• Seven Stars Resort & Spa: Traveling with your family or a big group? All accommodations here are suites (complete with kitchenettes or full kitchens), so you’ll have room for everyone. Located right on Grace Bay Beach, it’s incredibly family-friendly and has the island’s only heated saltwater pool, as well as plenty of water adventures on sailboats, surfboards, kayaks, paddleboards and more. The water is crystal clear, the service is fantastic and the restaurants are superb.

No matter where you’re staying, though, there are a few island highlights you won’t want to miss. Make sure to go snorkeling or scuba diving at Smith’s Reef, attend the Thursday Night Fish Fry in Providenciales (essentially a gigantic island party) and spend a day at the shallow and stunning Taylor Bay Beach, which is particularly perfect for families with small children.

What are the entry requirements for Turks and Caicos?

Visitors must have a round-trip ticket, and you’re allowed to stay for up to 90 days. (This is renewable once, so you can stay for an additional 90 days.) You will also need a passport that expires no less than three months prior to your trip. A visa isn’t required if you plan to visit for less than 90 days.

According to the CDC, you must be fully vaccinated to visit Turks and Caicos. This means that if you’re 18 or older, you must have received the second dose of your vaccine at least 14 days before arriving. (You don’t need to be boosted.) Show your proof of COVID vaccination via a paper record or a digital certificate. Visitors younger than 18 are exempt from this rule, as are those who submit a written document from a medical professional explaining that they are medically exempt; you’ll need to do this ahead of time, but you should also bring this document with you.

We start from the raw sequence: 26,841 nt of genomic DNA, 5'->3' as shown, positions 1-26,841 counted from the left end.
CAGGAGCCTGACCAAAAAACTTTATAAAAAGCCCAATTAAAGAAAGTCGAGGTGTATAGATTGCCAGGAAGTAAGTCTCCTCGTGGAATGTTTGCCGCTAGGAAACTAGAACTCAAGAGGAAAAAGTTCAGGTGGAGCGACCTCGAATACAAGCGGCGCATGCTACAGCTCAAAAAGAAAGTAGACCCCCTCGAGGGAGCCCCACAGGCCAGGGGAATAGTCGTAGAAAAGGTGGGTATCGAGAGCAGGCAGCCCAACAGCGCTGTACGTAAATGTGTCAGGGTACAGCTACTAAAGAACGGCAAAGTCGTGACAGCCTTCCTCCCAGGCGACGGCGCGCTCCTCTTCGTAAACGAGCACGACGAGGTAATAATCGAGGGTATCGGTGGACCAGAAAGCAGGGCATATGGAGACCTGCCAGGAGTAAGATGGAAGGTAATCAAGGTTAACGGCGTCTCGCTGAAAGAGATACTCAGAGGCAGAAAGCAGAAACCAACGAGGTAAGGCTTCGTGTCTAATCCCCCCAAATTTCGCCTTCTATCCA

Now that you know the travel requirements and best Turks and Caicos resorts to book, consider applying for Global Entry or TSA PreCheck to make your trip even easier.


  • Cision PR Newswire: “Long-haul travel surges and Mexico ranks #1 for Americans this Fall, says TripAdvisor data”
  • Tammy O’Hara, a corporate and leisure travel experience creator with Million Miles Travel Agency
  • Mandy Pullin, a travel advisor specializing in luxe adventure at DPP Travel
  • U.S. Department of State: “Turks and Caicos Islands Travel Advisory”
  • “Turks and Caicos Islands”
  • CDC: “COVID-19 in the Turks and Caicos Islands”

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Danielle Braff
Danielle Braff regularly covers travel, health and lifestyle for Reader's Digest. Her articles have also been published in the New York Times, Chicago Tribune, Washington Post, Boston Globe and other publications. She has a master's degree in journalism from Northwestern University and a master's degree in musicology from Oxford University in England. Danielle is based in Chicago, where she lives with her husband and two children. See her recent articles at You can follow her on Facebook @Danielle.Karpinos, Twitter @daniellebraff and Instagram at danikarp.